Reflector and central waveguide/support mounted on the custom collet and clamped
Drilled the pilot hole in the reflector ready to open up to 8.8mm then ream to 9.0mm
Reaming the mounting hole in the reflector for the N socket

It was a lot of effort and actually it would have taken about the same amount of time to machine them from scratch, but for folks without a machine shop, they are excellent.

The Radiall N socket my friend supplied is not the usual small-format N with 4.1mm PTFE sleeve over a 1.27mm gold-plated brass pin. It has a solder spill. I had to cut it back a little and solder in a suitable extension pin. Again, a lot of work for no benefit.

In addition the N socket and the TNC supplier by the other friend for hit POTY both have a 1.5mm raised boss behind the socket.

TNC with solder spill just like the Radiall N

The N connectors I use are like this:

4.1mm PTFE shrouded N socket like the one I use for POTYs, but much longer
Six-slot N socket that I prefer for the POTYs

On the 0.9mm laser-cut material, that means the boss would intrude into the space between the element and reflector. I made up a precision washer to ensure the boss was flush with the reflector surface.

24mm OD washer bored 9mm and parted-off then superglued to a custom mandrel
Turning the washer to 0.46mm thick
Finished spacer washer under the Radiall N socket
Rear of the N socket now flush with the reflector face

I soldered the reflector to the tube at the right spacing from the machined top edge of the tube (6mm+0.9mm+3mm) using 183C tin-lead solder paste, which makes a neat joint,

I used a 3mm U-shaped spacer to fix the driven element in place and clamped it, then soldered it. to the tube. Then I stuffed paper towel into the tube and soaked it with water to prevent the existing joints from melting, then soldered the N connector and spacer to the rear of the reflector.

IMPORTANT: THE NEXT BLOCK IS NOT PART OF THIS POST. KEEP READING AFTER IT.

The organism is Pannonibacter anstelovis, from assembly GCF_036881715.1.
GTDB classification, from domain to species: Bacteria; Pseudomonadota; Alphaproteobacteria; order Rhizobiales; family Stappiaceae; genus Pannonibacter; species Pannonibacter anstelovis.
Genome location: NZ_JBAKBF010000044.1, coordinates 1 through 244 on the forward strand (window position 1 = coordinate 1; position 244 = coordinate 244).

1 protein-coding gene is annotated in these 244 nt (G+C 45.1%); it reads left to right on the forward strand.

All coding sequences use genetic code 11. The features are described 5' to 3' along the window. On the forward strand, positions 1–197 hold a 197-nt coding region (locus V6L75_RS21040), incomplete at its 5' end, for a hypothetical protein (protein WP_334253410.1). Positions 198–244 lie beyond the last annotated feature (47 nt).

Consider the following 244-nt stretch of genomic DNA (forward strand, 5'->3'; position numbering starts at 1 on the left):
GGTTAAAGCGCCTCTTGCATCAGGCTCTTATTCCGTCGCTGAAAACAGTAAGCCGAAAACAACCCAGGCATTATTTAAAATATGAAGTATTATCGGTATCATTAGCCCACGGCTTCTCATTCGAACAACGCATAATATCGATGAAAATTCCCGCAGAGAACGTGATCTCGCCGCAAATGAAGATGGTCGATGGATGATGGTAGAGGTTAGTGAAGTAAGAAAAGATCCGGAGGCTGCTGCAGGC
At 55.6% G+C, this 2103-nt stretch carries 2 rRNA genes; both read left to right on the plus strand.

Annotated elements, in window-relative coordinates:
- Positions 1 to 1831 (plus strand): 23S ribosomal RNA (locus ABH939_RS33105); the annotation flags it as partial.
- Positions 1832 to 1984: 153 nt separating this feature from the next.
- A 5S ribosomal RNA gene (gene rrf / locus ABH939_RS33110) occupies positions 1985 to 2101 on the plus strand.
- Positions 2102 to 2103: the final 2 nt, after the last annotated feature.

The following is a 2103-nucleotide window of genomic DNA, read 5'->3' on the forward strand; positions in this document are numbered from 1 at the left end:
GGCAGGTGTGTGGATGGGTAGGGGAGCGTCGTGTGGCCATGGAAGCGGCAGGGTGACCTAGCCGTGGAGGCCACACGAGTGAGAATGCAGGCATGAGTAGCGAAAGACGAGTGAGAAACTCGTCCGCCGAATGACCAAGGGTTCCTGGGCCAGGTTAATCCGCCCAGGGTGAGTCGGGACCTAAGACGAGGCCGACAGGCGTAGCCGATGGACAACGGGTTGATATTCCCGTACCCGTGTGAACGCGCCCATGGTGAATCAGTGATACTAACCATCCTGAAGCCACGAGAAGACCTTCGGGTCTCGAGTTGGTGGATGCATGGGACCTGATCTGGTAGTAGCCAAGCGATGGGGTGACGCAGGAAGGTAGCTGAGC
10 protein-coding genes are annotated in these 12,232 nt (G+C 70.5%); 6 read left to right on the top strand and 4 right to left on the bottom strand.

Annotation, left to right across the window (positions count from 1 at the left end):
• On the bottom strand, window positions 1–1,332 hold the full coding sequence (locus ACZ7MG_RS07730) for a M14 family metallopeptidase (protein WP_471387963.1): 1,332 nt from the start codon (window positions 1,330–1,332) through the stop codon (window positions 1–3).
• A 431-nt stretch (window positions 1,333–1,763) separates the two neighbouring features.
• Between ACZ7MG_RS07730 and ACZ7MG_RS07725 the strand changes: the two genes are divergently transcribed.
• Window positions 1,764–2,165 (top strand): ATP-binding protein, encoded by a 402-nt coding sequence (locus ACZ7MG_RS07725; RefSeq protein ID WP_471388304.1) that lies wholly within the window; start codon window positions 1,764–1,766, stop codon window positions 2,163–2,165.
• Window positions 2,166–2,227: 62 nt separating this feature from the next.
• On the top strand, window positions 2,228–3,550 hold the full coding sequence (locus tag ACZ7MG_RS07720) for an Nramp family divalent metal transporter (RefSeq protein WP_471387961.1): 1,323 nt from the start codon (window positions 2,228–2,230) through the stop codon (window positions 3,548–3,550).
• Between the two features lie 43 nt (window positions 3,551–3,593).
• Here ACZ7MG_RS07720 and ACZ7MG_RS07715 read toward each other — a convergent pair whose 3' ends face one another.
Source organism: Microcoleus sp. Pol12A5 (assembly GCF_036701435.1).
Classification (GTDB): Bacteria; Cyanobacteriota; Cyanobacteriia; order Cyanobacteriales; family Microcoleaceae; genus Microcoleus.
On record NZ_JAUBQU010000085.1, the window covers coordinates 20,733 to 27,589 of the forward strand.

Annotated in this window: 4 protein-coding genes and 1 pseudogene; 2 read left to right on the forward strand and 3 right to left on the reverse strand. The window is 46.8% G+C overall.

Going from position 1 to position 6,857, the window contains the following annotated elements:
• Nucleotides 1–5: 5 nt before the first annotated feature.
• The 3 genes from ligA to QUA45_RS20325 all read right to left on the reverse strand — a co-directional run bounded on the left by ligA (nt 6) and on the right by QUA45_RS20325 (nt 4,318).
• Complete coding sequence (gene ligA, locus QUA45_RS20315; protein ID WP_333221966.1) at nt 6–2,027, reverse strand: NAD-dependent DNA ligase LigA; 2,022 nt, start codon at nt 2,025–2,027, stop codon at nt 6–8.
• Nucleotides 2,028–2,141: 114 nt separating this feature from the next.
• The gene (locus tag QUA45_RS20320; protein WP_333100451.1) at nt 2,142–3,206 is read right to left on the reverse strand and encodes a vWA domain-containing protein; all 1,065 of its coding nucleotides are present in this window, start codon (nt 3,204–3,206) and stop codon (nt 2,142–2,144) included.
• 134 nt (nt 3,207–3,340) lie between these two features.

After a good cleaning with isopropyl alcohol then hot water and detergent, I fitted the 10GHz dielectric lens and connected the 2,3GHz port to an HP directional coupler, signal generator and spectrum analyser

POTY patch under test on 2.4GHz
Return loss versus frequency from 2320 to 2480MHz

So far, I have not been able to get the correct double-dip response. I can get a very deep single dip to -33dB (!) but even doing asymmetric bends or dielectric slips, I can’t split the dips. At max RL, the axial ratio is pretty much that of a linear feed, and with it much flatter, the axial ratio is still around 6dB. I am making another of the original patter with 1.5mm brass parts and machining them on the lather and mill, with a good small-format N socket with 4.1mm PTFE over 1.27mm brass pin so see if I can find what is going on. Then I need to make another with these TNCs…

SCAM mast Spigot for 48mm Scaffold Pole

For the Goole Radio and Electronics Society entry in the RSGB SSB Field Day contest, we needed to fit some 3m extension scaffold poles on top of a pair of SCAM12s to support our doublet. I made up some 40mm spigots which are a push fit into the poles, and fitted a locking bolt, and made the SCAM spigot as a sliding fit at -0.15mm as usual. Made from aluminium extruded bar stock.